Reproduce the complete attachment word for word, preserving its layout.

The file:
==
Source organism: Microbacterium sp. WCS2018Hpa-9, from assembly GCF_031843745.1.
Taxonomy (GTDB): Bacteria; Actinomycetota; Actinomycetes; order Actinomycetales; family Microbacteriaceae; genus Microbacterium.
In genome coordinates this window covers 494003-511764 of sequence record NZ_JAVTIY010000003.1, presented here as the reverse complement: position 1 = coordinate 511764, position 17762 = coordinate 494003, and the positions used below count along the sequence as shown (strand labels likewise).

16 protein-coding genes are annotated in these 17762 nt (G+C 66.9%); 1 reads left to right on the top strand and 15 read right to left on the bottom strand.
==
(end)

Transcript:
Source organism: Microbacterium sp. WCS2018Hpa-9, from assembly GCF_031843745.1.
Taxonomy (GTDB): Bacteria; Actinomycetota; Actinomycetes; order Actinomycetales; family Microbacteriaceae; genus Microbacterium.
In genome coordinates this window covers 494003-511764 of sequence record NZ_JAVTIY010000003.1, presented here as the reverse complement: position 1 = coordinate 511764, position 17762 = coordinate 494003, and the positions used below count along the sequence as shown (strand labels likewise).

16 protein-coding genes are annotated in these 17762 nt (G+C 66.9%); 1 reads left to right on the top strand and 15 read right to left on the bottom strand.